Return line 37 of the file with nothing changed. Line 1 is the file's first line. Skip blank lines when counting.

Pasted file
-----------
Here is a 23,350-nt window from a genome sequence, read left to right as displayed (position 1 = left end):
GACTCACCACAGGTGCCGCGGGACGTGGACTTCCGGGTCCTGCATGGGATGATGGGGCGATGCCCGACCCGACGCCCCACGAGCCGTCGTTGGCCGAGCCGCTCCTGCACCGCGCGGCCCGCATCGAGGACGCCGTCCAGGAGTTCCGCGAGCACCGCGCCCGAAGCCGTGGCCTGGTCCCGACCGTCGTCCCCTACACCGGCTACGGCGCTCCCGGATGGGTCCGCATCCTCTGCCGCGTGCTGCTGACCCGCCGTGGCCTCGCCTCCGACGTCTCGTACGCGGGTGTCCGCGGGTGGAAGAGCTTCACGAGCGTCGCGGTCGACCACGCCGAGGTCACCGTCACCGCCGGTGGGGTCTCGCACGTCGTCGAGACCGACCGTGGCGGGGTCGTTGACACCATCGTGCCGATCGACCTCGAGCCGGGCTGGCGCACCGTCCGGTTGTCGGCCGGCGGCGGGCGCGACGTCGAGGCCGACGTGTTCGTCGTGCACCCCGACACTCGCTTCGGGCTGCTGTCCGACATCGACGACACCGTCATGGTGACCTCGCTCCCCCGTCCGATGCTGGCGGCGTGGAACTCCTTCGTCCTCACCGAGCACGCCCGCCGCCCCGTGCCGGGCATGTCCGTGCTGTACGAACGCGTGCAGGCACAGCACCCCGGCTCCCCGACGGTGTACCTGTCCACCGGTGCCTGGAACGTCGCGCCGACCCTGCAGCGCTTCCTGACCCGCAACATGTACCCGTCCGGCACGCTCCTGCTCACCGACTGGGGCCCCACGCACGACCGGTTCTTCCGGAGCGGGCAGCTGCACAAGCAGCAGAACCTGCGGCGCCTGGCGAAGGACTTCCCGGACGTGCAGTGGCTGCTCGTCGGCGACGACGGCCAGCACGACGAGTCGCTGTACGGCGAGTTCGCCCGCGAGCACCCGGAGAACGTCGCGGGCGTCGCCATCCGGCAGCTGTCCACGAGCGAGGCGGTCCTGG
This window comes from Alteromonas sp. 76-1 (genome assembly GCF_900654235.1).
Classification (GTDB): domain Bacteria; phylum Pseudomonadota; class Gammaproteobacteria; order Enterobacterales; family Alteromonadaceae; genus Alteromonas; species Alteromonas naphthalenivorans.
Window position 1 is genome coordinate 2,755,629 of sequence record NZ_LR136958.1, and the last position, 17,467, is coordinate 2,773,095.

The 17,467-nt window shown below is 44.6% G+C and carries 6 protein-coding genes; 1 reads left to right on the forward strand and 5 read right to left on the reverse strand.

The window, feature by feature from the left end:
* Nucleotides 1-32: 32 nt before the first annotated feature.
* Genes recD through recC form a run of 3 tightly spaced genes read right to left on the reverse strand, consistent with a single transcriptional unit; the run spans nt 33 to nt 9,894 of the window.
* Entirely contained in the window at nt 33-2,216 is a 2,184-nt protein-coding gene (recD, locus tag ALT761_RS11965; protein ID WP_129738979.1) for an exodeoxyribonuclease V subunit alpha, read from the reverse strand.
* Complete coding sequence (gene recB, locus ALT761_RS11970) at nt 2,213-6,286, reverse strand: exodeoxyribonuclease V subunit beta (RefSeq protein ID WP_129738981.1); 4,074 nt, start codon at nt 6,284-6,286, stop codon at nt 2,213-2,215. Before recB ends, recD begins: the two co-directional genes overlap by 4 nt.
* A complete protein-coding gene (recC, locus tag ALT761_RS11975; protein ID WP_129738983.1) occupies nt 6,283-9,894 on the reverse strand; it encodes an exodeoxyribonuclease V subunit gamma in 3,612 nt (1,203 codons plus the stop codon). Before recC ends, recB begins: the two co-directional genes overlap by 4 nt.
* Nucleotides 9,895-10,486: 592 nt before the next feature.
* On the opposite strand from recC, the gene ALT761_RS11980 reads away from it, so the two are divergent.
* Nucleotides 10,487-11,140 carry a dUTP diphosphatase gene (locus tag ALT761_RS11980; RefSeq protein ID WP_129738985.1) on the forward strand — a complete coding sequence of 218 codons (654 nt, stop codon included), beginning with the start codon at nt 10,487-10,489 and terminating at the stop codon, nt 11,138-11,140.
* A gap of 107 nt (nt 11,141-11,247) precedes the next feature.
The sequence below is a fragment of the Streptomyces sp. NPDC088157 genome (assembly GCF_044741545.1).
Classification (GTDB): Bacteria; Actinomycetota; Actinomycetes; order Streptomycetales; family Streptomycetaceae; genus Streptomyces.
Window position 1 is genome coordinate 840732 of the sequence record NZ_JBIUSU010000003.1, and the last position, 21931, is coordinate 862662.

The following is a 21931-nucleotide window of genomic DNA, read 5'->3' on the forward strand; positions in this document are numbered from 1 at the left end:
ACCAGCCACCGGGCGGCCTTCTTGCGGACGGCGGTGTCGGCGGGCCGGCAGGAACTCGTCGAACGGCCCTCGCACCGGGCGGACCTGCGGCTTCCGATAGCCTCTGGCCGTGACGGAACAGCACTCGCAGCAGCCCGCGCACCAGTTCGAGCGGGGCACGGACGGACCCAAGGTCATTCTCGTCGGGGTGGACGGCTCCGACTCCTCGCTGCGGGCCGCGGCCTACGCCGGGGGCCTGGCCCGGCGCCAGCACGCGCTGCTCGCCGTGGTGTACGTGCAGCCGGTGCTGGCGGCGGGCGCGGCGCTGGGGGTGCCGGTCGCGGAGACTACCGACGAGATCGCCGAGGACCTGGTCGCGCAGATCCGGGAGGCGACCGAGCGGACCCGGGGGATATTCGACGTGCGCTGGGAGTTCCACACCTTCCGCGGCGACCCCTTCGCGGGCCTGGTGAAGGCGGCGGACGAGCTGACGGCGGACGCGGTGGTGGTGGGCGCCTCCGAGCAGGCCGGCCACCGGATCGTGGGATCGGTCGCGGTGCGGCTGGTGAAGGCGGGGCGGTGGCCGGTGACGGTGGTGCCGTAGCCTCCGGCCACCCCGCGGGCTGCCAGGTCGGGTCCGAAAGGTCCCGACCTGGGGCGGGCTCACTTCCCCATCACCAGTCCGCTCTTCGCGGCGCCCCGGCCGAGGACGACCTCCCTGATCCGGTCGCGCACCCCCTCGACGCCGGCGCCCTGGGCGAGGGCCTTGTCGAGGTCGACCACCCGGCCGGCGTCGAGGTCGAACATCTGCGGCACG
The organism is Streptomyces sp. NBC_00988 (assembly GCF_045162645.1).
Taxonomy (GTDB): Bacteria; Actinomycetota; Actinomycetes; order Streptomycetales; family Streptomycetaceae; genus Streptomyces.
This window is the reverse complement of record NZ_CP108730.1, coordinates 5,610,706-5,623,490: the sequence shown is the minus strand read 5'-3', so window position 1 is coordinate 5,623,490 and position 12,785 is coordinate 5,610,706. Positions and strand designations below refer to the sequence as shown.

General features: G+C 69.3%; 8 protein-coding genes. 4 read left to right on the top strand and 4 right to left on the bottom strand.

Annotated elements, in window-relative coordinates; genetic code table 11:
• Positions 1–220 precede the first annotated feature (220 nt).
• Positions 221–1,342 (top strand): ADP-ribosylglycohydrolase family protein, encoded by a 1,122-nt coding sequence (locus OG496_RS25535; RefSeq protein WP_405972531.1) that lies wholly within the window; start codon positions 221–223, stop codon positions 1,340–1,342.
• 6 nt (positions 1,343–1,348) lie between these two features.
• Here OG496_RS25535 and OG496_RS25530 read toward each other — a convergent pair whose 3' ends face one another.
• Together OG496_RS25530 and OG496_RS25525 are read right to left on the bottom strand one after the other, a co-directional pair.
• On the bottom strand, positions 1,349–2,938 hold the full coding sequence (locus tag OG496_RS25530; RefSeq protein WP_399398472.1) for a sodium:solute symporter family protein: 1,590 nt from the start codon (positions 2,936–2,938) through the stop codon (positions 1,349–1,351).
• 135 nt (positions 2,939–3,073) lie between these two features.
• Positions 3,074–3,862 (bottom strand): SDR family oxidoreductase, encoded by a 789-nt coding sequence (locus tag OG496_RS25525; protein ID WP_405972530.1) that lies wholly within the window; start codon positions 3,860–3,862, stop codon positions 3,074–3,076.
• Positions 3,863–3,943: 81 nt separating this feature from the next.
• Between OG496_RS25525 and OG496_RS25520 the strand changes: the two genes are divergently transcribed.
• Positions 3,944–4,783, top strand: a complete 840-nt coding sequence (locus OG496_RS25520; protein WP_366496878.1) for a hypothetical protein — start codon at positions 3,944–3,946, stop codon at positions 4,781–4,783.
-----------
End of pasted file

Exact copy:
• Positions 3,944–4,783, top strand: a complete 840-nt coding sequence (locus OG496_RS25520; protein WP_366496878.1) for a hypothetical protein — start codon at positions 3,944–3,946, stop codon at positions 4,781–4,783.